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A few weeks ago I received a Google Wave invitation from my friend David Knopf (after publicly begging for one in my post Hoping to Surf the Google Wave). Since then, I've had a chance to use it and I've seen the good, the bad and the ever-present potential of the tool. While it does have tremendous potential, I think some of my initial concerns as outlined in my post A Curmudgeonly Look at Google Wave, have proven true.

The Good

Just the other day, I was invited to be on a panel to discuss Google Wave at the Gilbane Conference in Boston on December 3rd. Larry Hawes, the Gilbane consultant organizing the panel, invited me to participate on Twitter and moved the conversation to a Wave. There, the participants were able to get an idea of the scope of the panel discussion, the logistics and organization of the panel and we were able to exchange bios and pictures for the conference program. We did this quickly and efficiently all inside a Wave.

As John Blossom, a panel participant who is president of Shore Communications, Inc and author of the book Content Nation, pointed out, we were able to use Wave to do in a few minutes, what would have taken hours and many emails back and forth to achieve with traditional email. It certainly proved the power of Google Wave, but at the same time, it also proved its weaknesses.

The Bad

As you exchange information back and forth, people reply to blips in the Wave. (Blips are like individual emails or responses). All of the blips are active within a Wave at any given time. The problem is that each blip is its own separate "conversation" and while I might be responding to Blip 1, another respondent might be replying to Blip 2 and a third starting an entirely new blip.

As you can imagine, it can get confusing trying to keep up with this kind of flow, especially when it happens in real time. As I worried in my Curmudgeonly post, as you get more participants, it makes it all that much more difficult to keep up with the flow of the conversation.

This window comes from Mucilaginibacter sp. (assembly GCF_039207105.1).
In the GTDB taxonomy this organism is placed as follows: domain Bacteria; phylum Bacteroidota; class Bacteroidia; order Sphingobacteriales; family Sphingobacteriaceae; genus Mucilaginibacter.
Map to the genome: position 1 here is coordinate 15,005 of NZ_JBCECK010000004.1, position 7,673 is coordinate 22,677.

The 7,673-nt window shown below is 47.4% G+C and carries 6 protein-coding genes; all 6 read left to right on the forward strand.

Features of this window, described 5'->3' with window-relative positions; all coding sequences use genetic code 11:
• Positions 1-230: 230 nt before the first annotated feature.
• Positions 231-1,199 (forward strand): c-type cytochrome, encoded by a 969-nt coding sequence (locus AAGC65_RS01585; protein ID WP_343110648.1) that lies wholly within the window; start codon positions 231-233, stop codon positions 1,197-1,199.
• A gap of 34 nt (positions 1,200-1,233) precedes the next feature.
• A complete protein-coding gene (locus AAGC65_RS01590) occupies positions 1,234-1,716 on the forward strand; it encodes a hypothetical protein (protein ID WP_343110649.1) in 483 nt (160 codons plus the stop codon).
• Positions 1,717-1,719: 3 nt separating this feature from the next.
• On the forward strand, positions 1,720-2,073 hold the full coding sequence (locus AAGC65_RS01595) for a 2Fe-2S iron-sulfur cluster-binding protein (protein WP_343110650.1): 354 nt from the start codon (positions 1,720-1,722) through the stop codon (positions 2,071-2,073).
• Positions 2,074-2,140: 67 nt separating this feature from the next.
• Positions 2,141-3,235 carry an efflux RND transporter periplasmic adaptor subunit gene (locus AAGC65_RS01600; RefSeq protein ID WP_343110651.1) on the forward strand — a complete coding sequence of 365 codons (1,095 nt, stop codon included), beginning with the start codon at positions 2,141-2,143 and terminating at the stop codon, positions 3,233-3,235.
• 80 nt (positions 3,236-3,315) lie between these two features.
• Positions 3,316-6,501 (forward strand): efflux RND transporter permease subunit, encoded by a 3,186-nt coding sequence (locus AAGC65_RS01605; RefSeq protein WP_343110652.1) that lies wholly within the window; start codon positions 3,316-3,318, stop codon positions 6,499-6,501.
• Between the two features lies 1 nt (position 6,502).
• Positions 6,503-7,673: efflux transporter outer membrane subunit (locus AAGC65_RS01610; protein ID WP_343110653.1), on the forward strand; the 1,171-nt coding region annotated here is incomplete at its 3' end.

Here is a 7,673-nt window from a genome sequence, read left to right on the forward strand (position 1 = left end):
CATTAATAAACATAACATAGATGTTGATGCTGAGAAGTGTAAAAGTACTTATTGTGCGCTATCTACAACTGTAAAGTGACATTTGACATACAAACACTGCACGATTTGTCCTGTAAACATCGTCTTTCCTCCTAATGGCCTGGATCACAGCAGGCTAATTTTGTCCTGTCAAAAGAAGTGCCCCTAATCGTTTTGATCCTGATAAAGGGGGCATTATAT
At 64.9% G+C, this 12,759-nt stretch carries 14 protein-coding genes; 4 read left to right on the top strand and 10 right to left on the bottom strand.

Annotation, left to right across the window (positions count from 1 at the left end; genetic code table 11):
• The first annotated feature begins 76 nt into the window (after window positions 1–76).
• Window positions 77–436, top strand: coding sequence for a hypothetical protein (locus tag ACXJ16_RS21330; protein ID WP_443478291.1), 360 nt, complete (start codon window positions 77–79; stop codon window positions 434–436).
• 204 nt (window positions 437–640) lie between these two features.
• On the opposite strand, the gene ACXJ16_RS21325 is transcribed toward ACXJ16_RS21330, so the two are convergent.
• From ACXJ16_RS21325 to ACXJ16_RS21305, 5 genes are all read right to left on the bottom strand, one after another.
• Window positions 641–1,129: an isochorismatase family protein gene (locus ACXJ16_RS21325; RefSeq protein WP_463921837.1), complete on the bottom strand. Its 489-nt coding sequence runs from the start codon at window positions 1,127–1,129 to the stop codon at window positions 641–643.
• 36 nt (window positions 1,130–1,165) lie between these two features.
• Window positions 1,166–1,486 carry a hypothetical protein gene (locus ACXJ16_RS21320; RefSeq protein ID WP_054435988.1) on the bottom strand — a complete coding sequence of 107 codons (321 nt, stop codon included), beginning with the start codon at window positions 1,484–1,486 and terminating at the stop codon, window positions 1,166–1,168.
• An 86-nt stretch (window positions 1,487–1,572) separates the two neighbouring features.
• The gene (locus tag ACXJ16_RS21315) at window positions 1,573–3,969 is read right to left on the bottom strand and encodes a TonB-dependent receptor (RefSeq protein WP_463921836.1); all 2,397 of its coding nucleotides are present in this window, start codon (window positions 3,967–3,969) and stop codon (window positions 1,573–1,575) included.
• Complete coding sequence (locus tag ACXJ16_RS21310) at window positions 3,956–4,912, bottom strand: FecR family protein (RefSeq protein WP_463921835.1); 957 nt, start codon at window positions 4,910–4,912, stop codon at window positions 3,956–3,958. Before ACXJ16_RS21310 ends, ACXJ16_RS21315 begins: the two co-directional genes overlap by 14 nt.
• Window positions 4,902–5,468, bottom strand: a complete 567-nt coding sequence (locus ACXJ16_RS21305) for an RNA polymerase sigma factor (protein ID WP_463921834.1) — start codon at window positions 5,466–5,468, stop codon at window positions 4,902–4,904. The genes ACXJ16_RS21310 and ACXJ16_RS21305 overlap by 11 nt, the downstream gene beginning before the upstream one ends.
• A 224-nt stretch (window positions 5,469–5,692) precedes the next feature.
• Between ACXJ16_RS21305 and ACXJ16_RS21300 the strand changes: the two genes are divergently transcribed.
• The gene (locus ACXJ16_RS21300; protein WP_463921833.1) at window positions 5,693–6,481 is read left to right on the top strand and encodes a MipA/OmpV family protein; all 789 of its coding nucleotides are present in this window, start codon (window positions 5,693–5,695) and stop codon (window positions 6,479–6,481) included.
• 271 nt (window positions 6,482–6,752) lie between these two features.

And the live typing where you can watch as each participant types his/her response in real time only adds to the confusion. I would hope that Google would eventually enable users to turn this off. As I suspected, it can get really annoying and I don't really see much purpose to this feature.

While the technical folks have taken to this tool as the early "wave" of adopters, I still worry that it's far too complicated for the masses and that people will quickly become confused. While I agree that traditional email is clearly broken, it's not clear that Google Wave in its current state is an adequate replacement for the average user out there.

The Potential

I still believe the potential is so great, and its greatest strength could lie in its API and the third party developers who building gadgets and plug-ins for Google Wave. I also think that that the idea that you can use Wave in web sites and blogs independent of the client itself has tremendous potential. Google Wave provides a two-way communications platform, the likes of which we haven't seen to this point.

But for now, Google Wave is clearly a work in progress. Some people like John Blossom have done some very creative things with Wave, using it as a living, breathing publication with an on-going live discussions with his readers. But it's clear that people are still trying to define what it is and what it's best suited to do, and it's still very early, too early to making any definitive judgments about it.